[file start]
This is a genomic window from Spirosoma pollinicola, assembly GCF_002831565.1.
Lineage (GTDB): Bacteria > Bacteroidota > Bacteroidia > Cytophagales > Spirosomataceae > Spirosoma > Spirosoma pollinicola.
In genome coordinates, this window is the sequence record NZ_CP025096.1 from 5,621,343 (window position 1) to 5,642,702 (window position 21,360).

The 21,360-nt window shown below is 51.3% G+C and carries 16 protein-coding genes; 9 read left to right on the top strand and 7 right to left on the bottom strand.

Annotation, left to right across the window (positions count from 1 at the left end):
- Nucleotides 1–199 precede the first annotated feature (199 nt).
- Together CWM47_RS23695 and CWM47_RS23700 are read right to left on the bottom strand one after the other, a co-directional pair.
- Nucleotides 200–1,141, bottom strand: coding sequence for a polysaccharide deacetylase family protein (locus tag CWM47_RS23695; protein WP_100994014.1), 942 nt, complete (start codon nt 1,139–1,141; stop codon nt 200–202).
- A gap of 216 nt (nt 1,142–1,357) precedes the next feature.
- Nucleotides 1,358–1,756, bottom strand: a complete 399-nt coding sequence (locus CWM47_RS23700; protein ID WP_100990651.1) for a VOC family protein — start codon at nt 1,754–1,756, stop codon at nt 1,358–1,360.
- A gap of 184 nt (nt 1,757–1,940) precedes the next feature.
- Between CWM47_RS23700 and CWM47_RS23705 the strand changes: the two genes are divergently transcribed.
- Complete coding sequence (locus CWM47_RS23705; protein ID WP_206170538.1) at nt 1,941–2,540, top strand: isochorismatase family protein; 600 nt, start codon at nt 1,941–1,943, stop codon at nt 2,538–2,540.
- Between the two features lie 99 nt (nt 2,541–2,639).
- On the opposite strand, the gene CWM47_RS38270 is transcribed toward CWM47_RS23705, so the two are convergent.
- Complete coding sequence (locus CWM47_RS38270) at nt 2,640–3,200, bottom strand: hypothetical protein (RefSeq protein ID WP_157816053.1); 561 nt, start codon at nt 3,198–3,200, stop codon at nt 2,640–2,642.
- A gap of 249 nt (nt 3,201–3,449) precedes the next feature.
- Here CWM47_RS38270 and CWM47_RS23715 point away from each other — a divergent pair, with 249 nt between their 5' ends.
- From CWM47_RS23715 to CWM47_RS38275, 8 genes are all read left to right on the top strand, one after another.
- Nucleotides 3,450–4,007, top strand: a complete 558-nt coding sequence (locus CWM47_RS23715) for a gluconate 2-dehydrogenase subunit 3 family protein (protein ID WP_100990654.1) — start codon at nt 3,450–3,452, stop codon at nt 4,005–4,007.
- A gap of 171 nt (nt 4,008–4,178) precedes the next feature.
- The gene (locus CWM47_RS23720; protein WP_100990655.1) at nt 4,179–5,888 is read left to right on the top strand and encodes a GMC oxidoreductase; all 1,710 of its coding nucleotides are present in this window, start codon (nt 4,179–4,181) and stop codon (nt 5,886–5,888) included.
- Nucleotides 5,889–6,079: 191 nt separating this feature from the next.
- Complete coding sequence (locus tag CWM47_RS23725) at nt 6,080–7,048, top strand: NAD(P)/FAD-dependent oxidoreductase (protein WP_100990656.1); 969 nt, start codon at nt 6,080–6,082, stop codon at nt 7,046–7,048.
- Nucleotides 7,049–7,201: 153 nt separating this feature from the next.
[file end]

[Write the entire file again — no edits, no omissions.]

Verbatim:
This is a genomic window from Spirosoma pollinicola, assembly GCF_002831565.1.
Lineage (GTDB): Bacteria > Bacteroidota > Bacteroidia > Cytophagales > Spirosomataceae > Spirosoma > Spirosoma pollinicola.
In genome coordinates, this window is the sequence record NZ_CP025096.1 from 5,621,343 (window position 1) to 5,642,702 (window position 21,360).

The 21,360-nt window shown below is 51.3% G+C and carries 16 protein-coding genes; 9 read left to right on the top strand and 7 right to left on the bottom strand.

Annotation, left to right across the window (positions count from 1 at the left end):
- Nucleotides 1–199 precede the first annotated feature (199 nt).
- Together CWM47_RS23695 and CWM47_RS23700 are read right to left on the bottom strand one after the other, a co-directional pair.
- Nucleotides 200–1,141, bottom strand: coding sequence for a polysaccharide deacetylase family protein (locus tag CWM47_RS23695; protein WP_100994014.1), 942 nt, complete (start codon nt 1,139–1,141; stop codon nt 200–202).
- A gap of 216 nt (nt 1,142–1,357) precedes the next feature.
- Nucleotides 1,358–1,756, bottom strand: a complete 399-nt coding sequence (locus CWM47_RS23700; protein ID WP_100990651.1) for a VOC family protein — start codon at nt 1,754–1,756, stop codon at nt 1,358–1,360.
- A gap of 184 nt (nt 1,757–1,940) precedes the next feature.
- Between CWM47_RS23700 and CWM47_RS23705 the strand changes: the two genes are divergently transcribed.
- Complete coding sequence (locus CWM47_RS23705; protein ID WP_206170538.1) at nt 1,941–2,540, top strand: isochorismatase family protein; 600 nt, start codon at nt 1,941–1,943, stop codon at nt 2,538–2,540.
- Between the two features lie 99 nt (nt 2,541–2,639).
- On the opposite strand, the gene CWM47_RS38270 is transcribed toward CWM47_RS23705, so the two are convergent.
- Complete coding sequence (locus CWM47_RS38270) at nt 2,640–3,200, bottom strand: hypothetical protein (RefSeq protein ID WP_157816053.1); 561 nt, start codon at nt 3,198–3,200, stop codon at nt 2,640–2,642.
- A gap of 249 nt (nt 3,201–3,449) precedes the next feature.
- Here CWM47_RS38270 and CWM47_RS23715 point away from each other — a divergent pair, with 249 nt between their 5' ends.
- From CWM47_RS23715 to CWM47_RS38275, 8 genes are all read left to right on the top strand, one after another.
- Nucleotides 3,450–4,007, top strand: a complete 558-nt coding sequence (locus CWM47_RS23715) for a gluconate 2-dehydrogenase subunit 3 family protein (protein ID WP_100990654.1) — start codon at nt 3,450–3,452, stop codon at nt 4,005–4,007.
- A gap of 171 nt (nt 4,008–4,178) precedes the next feature.
- The gene (locus CWM47_RS23720; protein WP_100990655.1) at nt 4,179–5,888 is read left to right on the top strand and encodes a GMC oxidoreductase; all 1,710 of its coding nucleotides are present in this window, start codon (nt 4,179–4,181) and stop codon (nt 5,886–5,888) included.
- Nucleotides 5,889–6,079: 191 nt separating this feature from the next.
- Complete coding sequence (locus tag CWM47_RS23725) at nt 6,080–7,048, top strand: NAD(P)/FAD-dependent oxidoreductase (protein WP_100990656.1); 969 nt, start codon at nt 6,080–6,082, stop codon at nt 7,046–7,048.
- Nucleotides 7,049–7,201: 153 nt separating this feature from the next.